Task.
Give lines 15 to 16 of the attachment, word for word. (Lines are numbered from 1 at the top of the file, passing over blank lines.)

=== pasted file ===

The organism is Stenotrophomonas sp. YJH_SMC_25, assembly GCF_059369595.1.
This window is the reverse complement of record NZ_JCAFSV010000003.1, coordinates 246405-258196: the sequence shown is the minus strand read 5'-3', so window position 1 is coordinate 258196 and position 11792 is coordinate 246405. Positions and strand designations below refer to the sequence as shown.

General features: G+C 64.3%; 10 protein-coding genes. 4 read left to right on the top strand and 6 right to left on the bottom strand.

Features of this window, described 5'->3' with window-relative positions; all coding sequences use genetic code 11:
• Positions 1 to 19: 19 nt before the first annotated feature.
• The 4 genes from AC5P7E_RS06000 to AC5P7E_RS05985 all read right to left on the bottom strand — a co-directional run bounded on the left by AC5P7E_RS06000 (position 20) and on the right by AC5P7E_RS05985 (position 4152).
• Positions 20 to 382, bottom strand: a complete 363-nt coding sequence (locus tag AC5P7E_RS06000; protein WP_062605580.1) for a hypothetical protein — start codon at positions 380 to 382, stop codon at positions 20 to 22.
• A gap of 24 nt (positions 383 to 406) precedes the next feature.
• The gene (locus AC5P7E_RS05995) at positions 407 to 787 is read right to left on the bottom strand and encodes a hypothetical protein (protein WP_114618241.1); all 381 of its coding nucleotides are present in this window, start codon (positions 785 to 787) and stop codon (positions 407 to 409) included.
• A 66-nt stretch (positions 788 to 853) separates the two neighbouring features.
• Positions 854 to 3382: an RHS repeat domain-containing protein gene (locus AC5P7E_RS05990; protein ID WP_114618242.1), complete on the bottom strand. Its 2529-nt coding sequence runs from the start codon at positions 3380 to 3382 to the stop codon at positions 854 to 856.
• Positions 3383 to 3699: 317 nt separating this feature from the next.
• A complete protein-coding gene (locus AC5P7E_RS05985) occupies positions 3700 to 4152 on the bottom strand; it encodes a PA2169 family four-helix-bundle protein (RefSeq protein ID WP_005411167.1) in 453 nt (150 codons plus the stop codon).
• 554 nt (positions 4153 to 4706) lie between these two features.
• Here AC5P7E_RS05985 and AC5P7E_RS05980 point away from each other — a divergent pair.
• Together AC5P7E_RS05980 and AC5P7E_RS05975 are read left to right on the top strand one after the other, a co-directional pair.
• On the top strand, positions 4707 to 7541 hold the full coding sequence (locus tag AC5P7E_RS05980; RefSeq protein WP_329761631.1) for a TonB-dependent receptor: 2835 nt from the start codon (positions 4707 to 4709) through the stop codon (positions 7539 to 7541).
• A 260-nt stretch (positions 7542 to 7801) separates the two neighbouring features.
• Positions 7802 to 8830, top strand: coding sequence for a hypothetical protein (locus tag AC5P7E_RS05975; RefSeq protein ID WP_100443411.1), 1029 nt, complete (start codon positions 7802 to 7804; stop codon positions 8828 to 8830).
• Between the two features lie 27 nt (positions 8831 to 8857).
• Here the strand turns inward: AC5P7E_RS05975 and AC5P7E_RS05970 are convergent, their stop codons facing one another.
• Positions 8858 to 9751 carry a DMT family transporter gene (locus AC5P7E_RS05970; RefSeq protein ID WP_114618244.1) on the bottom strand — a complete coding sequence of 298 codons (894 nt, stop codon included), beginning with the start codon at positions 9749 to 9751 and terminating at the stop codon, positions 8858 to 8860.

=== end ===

• Here AC5P7E_RS05985 and AC5P7E_RS05980 point away from each other — a divergent pair.
• Together AC5P7E_RS05980 and AC5P7E_RS05975 are read left to right on the top strand one after the other, a co-directional pair.